Blood and urine tests

A hormone called human chorionic gonadotrophin (hCG) can help to diagnose persistent trophoblastic disease or choriocarcinoma. These tumours are types of gestational trophoblastic disease (GTD).

Persistent trophoblastic disease (PTD) is a tumour that can form in the womb after an abnormal type of pregnancy called a molar pregnancy.

Choriocarcinoma is a very rare tumour that can occur after a normal pregnancy, a molar pregnancy, a miscarriage or a termination of pregnancy (abortion).

Blood and urine tests

During pregnancy, the placenta produces a hormone called human chorionic gonadotrophin (hCG). The placenta releases hCG into your bloodstream and you pass the rest in your urine. HCG isn’t normally found in the blood or urine of women who aren’t pregnant.

HCG is also produced by gestational trophoblastic disease (GTD), usually at much higher levels than in a normal pregnancy. So measuring the levels of hCG in your blood and urine can help to diagnose persistent trophoblastic disease or choriocarcinoma. It also plays an important part in checking how well treatment is working and in picking up gestational trophoblastic tumours that have come back after treatment.

Your doctor might also do blood tests for signs of anaemia and to see how well your liver and kidneys are working.

What happens?

You sit or lie down to have the test.

A doctor, nurse or phlebotomist (person specialised in taking blood) chooses the best vein to use. This is usually from your arm or hand. Let them know if you are afraid of needles, get unwell with the sight of blood or are allergic to plasters or latex.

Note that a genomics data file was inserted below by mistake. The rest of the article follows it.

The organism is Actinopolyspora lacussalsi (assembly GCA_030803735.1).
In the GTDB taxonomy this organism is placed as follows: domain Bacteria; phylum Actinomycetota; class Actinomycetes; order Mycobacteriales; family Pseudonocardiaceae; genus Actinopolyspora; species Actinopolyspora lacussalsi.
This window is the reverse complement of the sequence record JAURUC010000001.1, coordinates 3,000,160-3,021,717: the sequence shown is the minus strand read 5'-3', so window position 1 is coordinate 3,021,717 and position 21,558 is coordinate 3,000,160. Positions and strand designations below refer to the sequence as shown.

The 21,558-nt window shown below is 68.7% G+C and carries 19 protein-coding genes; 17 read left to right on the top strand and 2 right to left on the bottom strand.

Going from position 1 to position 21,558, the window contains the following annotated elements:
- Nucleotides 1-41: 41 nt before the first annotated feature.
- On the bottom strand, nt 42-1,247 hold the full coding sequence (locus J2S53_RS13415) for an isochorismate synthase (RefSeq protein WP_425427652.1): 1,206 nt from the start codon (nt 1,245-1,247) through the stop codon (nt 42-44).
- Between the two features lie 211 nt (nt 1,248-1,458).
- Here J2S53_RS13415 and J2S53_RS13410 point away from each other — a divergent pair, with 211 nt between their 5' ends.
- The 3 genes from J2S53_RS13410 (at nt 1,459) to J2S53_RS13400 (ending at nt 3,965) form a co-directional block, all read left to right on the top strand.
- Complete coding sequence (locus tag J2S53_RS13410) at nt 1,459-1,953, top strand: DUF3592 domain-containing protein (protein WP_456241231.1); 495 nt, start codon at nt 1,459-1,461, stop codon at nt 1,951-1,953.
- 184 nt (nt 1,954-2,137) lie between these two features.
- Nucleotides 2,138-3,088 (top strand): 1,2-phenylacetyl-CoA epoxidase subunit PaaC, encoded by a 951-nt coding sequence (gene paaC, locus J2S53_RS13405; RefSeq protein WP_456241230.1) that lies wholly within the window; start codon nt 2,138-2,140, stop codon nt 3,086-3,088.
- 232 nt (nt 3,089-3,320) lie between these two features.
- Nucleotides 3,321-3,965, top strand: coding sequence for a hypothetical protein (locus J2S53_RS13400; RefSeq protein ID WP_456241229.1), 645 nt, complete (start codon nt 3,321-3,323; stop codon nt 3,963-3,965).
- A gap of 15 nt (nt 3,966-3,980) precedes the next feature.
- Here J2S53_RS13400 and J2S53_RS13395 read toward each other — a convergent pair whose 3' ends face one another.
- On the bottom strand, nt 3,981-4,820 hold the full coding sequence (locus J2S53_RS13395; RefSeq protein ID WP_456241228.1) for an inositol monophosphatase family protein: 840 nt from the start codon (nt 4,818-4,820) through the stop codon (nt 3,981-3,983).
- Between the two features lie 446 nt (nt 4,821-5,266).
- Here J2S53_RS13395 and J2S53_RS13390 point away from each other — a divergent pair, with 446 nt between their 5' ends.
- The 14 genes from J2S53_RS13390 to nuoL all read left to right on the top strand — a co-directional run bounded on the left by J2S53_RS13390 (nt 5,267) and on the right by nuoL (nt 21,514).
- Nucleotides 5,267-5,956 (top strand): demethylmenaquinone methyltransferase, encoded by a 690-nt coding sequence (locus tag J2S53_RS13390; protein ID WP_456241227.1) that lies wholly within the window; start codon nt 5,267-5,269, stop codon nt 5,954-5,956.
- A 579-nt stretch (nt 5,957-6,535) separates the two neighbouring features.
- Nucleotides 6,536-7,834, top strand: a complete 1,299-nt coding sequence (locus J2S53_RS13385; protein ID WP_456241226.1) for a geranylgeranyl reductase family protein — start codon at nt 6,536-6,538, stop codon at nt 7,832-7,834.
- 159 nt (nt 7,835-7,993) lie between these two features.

They put a tight band (tourniquet) around your arm above the area where they take the sample. You may need to clench your fist to make it easier to find a vein.

They clean your skin and then put a small needle into your vein. Next, they attach a small bottle or syringe to the needle to draw out some blood. They might fill several small bottles.

Once they have all the samples, they release the band around your arm. They then take the needle out and put pressure on the area with a cotton wool ball or small piece of gauze for a few minutes. This helps to stop bleeding and bruising.

Look away when they’re taking the blood if you prefer. Tell your doctor, nurse or phlebotomist if you feel unwell.

Getting your results

You usually get your results within a day or so of having the test.

Urine samples

To collect a clean urine sample:

  • you have a small, sterile plastic tube labelled with your name, date of birth, and the date
  • wash your hands thoroughly
  • pass urine into the tube
  • screw the lid of the tube shut
  • wash your hands
  • give the tube to the nurse or send it to your monitoring hospital

You usually get your results within a day or so of having the test.

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